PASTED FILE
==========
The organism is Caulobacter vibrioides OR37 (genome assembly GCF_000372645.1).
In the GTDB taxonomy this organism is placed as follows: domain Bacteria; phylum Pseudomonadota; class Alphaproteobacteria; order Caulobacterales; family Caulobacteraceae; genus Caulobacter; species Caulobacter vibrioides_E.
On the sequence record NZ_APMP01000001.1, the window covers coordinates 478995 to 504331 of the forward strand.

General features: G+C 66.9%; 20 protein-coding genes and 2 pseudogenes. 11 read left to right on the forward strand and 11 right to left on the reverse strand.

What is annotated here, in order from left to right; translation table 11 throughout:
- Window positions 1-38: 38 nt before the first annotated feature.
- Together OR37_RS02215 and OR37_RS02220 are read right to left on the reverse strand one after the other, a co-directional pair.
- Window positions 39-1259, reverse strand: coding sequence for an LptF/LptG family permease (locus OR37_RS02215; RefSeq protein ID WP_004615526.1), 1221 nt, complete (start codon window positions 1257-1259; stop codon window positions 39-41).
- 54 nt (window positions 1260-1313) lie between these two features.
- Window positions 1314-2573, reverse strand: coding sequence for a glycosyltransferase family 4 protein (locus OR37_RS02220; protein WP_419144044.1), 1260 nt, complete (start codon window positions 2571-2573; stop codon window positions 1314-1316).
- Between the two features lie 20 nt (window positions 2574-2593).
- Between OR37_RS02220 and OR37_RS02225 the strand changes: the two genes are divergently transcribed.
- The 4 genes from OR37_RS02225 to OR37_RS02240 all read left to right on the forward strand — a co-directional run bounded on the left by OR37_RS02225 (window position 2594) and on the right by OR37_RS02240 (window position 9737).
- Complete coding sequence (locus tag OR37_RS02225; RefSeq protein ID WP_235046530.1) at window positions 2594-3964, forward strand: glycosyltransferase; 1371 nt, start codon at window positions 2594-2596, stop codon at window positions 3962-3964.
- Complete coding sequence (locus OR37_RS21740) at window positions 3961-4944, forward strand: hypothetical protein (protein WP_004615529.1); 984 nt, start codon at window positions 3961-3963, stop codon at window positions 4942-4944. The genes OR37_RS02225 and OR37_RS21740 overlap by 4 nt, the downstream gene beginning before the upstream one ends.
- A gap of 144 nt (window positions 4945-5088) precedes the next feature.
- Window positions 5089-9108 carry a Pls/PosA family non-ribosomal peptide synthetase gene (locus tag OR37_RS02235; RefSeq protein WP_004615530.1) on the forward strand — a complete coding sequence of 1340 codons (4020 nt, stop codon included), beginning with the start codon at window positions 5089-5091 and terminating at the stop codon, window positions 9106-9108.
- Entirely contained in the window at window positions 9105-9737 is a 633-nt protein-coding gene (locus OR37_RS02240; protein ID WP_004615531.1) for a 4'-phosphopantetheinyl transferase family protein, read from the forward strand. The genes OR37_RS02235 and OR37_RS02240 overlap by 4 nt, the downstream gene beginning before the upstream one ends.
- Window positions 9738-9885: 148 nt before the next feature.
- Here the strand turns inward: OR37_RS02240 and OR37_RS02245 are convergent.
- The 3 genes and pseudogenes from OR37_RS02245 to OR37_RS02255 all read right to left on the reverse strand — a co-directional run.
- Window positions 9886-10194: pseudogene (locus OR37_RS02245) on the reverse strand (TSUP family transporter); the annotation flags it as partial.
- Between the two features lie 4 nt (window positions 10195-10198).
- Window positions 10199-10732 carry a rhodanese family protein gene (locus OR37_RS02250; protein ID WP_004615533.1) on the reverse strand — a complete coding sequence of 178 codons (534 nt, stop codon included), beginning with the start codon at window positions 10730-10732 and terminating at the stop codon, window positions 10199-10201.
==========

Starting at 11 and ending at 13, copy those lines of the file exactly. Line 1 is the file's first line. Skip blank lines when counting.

- Between the two features lie 20 nt (window positions 2574-2593).
- Between OR37_RS02220 and OR37_RS02225 the strand changes: the two genes are divergently transcribed.
- The 4 genes from OR37_RS02225 to OR37_RS02240 all read left to right on the forward strand — a co-directional run bounded on the left by OR37_RS02225 (window position 2594) and on the right by OR37_RS02240 (window position 9737).